Merrimack Valley’s Taste of Sicily

By Kristen Carraher


LaRosa’s front counter with menu

Four years ago Barnard Street welcomed its new, and growingly popular café/bistro, LaRosa’s. Right off of Main St., the shop is “old school,” manager Melissa Gauthier says. Paul LaRosa is from a “straight off the boat” Sicilian family, who has always held onto their strong roots of home-style cooking where his stay-at-home mom made sure to always have a good meal for her family.

While preparing for their opening, LaRosa says he ate at all the places around town trying to figure out what he wanted to serve, which worked out for the best. Tiffany Vin, 21, junior at Harvard University in Boston, MA, said she enjoys bringing friends to LaRosa’s.

“The food is fresh and delicious! The portions are perfect, and the crew is awesome, and welcoming,” adding that it’s somewhere she feels comfortable and she would go on weekends. The menu ranges from ‘signature sandwiches’ as they call them, to classic Italian dishes, to soups and salads.

photo%203As a teenager, striving for cash, LaRosa started working at restaurants, finding that he actually enjoyed the work.

“It’s easy to get a job at a restaurant,” he said, “I just kind of fell into it.” From there on, he knew that it was something he loved, something that he was interested in, “a hobby as well as a passion.”

Why Andover, though? For a Sicilian-American family, who first began living in New York, later in Boston, it seems random to bring the business up to the New Hampshire border.

Salsalitto Turkey ‘Signature Sandwich’

“It’s where the opportunity came,” he said honestly, mentioning that there were issues of becoming just another café in Boston, where every block has one or two cafés. Picking a suburban spot, with a vibrant, growing downtown seemed like a great start-up idea.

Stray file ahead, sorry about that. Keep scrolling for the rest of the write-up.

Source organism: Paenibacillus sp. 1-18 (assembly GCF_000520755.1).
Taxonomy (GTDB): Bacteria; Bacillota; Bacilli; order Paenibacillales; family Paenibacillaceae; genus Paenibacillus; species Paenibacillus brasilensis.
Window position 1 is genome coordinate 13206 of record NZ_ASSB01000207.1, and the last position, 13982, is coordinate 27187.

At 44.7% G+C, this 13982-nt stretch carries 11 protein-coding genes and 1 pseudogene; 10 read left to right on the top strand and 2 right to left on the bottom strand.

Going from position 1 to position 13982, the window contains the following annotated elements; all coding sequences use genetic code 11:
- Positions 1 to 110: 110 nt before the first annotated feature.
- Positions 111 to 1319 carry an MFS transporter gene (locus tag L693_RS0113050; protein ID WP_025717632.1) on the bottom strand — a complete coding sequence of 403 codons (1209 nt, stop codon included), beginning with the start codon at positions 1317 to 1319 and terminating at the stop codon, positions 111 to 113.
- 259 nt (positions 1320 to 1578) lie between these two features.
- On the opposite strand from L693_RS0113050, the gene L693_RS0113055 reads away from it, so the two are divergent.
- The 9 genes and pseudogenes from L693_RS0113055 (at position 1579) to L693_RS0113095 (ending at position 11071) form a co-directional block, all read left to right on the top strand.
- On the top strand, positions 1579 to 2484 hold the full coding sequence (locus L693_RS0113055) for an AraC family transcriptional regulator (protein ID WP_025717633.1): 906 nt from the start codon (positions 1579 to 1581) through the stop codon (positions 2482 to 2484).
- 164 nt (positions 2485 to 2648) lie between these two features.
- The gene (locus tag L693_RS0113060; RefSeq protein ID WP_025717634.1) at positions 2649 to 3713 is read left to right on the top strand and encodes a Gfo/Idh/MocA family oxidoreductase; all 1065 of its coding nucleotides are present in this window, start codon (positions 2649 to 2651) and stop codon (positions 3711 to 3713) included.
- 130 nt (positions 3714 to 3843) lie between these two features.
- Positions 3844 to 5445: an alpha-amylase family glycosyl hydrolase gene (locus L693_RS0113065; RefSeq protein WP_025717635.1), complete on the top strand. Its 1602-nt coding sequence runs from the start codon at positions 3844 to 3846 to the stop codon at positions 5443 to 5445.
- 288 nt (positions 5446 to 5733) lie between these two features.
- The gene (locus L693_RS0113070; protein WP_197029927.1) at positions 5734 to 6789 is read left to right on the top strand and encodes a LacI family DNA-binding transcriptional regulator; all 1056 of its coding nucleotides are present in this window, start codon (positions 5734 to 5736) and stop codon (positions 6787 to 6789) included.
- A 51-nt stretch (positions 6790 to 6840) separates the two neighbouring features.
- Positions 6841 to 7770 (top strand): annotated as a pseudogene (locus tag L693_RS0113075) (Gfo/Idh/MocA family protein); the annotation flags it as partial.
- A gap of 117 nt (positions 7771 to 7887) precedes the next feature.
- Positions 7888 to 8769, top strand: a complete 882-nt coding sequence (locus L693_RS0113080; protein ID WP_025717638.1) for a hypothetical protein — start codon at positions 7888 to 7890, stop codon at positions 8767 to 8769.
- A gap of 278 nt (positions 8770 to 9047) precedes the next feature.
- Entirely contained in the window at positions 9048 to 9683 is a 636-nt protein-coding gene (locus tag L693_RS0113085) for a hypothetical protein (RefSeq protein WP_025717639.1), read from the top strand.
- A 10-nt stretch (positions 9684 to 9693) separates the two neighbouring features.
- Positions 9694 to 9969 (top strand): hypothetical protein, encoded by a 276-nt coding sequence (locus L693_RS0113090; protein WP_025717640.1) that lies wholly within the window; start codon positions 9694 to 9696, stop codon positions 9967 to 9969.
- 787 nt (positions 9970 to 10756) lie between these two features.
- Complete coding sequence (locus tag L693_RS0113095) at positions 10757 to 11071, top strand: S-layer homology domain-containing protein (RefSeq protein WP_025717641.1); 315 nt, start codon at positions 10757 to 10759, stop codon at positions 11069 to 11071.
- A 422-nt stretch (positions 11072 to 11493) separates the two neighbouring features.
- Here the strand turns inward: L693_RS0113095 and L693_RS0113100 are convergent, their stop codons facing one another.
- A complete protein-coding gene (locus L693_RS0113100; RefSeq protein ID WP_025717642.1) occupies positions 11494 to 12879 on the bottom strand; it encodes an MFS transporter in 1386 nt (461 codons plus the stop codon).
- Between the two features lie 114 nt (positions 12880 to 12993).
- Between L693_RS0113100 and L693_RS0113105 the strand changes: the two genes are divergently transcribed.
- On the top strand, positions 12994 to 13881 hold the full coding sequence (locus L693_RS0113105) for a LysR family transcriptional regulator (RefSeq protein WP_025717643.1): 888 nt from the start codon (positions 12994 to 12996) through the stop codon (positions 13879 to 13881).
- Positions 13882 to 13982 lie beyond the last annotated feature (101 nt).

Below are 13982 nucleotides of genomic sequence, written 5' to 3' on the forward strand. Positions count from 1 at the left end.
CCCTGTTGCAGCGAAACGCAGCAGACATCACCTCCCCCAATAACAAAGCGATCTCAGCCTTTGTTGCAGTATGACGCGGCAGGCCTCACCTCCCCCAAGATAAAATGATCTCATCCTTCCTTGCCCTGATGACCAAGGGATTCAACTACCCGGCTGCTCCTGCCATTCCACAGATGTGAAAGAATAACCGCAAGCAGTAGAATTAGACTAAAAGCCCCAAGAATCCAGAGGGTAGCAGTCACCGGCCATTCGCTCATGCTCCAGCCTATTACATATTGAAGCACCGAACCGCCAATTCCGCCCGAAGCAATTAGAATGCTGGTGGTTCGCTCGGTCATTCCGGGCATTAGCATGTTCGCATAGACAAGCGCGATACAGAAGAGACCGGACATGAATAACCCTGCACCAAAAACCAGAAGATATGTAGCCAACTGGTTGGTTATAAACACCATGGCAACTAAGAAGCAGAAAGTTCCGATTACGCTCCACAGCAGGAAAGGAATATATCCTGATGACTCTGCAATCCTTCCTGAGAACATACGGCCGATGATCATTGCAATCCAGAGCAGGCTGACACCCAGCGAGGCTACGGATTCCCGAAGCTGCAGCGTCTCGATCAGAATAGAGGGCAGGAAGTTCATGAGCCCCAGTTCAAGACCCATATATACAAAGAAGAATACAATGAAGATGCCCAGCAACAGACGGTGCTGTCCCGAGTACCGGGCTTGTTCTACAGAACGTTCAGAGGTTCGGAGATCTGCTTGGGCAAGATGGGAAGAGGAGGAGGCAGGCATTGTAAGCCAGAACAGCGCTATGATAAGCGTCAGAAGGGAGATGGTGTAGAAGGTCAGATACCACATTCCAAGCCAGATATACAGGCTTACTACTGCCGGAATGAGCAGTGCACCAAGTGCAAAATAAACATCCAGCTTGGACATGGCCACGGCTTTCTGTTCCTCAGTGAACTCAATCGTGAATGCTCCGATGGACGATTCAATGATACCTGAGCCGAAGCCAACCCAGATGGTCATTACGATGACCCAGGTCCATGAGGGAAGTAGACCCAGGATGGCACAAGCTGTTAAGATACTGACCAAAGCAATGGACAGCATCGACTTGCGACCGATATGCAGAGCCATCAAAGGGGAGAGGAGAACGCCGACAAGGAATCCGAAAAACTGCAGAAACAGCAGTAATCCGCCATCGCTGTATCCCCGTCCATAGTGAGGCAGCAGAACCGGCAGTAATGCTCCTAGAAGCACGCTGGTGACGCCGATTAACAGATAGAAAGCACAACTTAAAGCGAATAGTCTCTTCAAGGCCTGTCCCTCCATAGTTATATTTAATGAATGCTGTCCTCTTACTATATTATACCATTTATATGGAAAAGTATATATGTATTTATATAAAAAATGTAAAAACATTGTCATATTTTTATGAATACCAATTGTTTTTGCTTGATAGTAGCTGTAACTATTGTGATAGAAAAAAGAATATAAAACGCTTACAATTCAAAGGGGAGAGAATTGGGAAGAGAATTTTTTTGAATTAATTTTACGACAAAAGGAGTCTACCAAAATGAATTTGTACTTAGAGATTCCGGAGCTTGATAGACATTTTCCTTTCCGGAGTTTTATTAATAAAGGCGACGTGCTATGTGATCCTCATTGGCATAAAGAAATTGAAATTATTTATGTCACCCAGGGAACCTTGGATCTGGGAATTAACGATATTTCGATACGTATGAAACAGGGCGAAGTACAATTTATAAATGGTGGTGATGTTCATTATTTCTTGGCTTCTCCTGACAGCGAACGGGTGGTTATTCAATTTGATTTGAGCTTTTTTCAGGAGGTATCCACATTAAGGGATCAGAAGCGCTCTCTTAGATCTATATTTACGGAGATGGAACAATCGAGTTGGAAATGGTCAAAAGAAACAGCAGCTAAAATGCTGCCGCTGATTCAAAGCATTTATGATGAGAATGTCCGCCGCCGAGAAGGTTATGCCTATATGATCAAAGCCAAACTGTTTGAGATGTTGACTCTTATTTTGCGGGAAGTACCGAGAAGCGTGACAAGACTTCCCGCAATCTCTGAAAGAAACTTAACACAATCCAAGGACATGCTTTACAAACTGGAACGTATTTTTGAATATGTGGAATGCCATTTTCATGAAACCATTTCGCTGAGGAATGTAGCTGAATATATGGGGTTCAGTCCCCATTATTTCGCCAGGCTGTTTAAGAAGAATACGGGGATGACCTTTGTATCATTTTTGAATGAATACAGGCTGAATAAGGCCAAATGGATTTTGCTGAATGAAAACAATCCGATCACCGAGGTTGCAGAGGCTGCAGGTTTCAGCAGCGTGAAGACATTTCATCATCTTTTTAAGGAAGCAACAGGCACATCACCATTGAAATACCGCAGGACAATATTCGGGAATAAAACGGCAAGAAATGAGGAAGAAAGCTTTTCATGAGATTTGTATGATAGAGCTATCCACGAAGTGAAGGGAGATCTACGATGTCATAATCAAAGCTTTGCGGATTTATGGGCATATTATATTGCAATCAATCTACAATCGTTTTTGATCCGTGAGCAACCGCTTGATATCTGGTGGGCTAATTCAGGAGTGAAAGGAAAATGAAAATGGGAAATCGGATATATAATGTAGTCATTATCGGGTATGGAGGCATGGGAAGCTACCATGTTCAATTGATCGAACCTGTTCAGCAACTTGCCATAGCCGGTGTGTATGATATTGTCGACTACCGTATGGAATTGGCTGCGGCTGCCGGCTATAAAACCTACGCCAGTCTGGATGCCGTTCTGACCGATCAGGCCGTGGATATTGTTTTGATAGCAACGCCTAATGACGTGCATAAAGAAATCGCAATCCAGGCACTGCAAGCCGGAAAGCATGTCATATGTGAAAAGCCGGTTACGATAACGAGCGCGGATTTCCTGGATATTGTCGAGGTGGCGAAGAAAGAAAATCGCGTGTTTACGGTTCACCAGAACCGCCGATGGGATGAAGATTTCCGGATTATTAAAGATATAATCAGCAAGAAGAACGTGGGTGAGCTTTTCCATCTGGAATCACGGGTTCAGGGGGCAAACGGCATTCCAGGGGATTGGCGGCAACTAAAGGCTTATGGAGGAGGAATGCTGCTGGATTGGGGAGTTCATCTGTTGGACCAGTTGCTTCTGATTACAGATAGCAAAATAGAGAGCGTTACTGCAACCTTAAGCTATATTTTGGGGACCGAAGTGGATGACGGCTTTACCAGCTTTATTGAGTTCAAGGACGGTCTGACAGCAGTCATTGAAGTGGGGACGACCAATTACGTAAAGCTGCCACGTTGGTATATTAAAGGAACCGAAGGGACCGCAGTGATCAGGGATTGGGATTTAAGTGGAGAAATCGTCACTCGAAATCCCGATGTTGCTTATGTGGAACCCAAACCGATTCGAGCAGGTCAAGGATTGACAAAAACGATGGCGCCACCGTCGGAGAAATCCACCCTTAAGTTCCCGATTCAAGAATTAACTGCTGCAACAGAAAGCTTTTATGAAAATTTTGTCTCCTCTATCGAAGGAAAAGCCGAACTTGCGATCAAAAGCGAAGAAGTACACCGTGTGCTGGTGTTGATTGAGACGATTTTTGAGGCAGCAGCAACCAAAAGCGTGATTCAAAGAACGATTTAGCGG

Over the years there have been many different changes to the look of LaRosa’s, from displays to full reconstruction for add-ons. Its owner likes to call it “a face-lift,” closer to a “Euro-bistro café look.” Recently, they’ve taken out a dessert display and replaced it with a customer-accessible bathroom, as well as a bar serving beer and wine. LaRosa mentions the crowd drawn in.

“You can have a lawyer in a suit, a bride-to-be that just got back from David’s Bridal down the street, and an elderly couple who come in for their 6pm dinner all in the same day.” While Gautheir, a Central Catholic graduate, and brief UMass Lowell student adds, “It’s a good place to network,” urging students to come grab a spot on the back outdoor patio and have a drink and lunch with a classmate.


Beer and Wine Menu

LaRosa’s is very much family-oriented and owner operated. The type of place that know their customers by name.

“It’s all about the love, baby,” LaRosa jokes when talking about the reason he does what he does. It is about love and passion for a business, but it also comes down to good cooking, and as he said, even his parents approve.

Writer’s Memo: I wanted to write a piece that highlighted places that I liked to go. I was having lunch at LaRosa’s at the time and got up and started taking pictures, and then asked for an interview with the people behind the counter, those people being Melissa Gautheir, manager, and Paul LaRosa, owner. I understand that it’s very editorialized, which isn’t a good approach to journalism, but because the assignment was so open-ended I didn’t think it would become a problem. I felt like I did a good job in organizing my thoughts, and giving an idea of the type of people that you’d meet as a customer at LaRosas. There weren’t many changes in the second draft, my interview with the co-owner (mainly an investor) fell through, but I didn’t think that it effected to outcome of the article.

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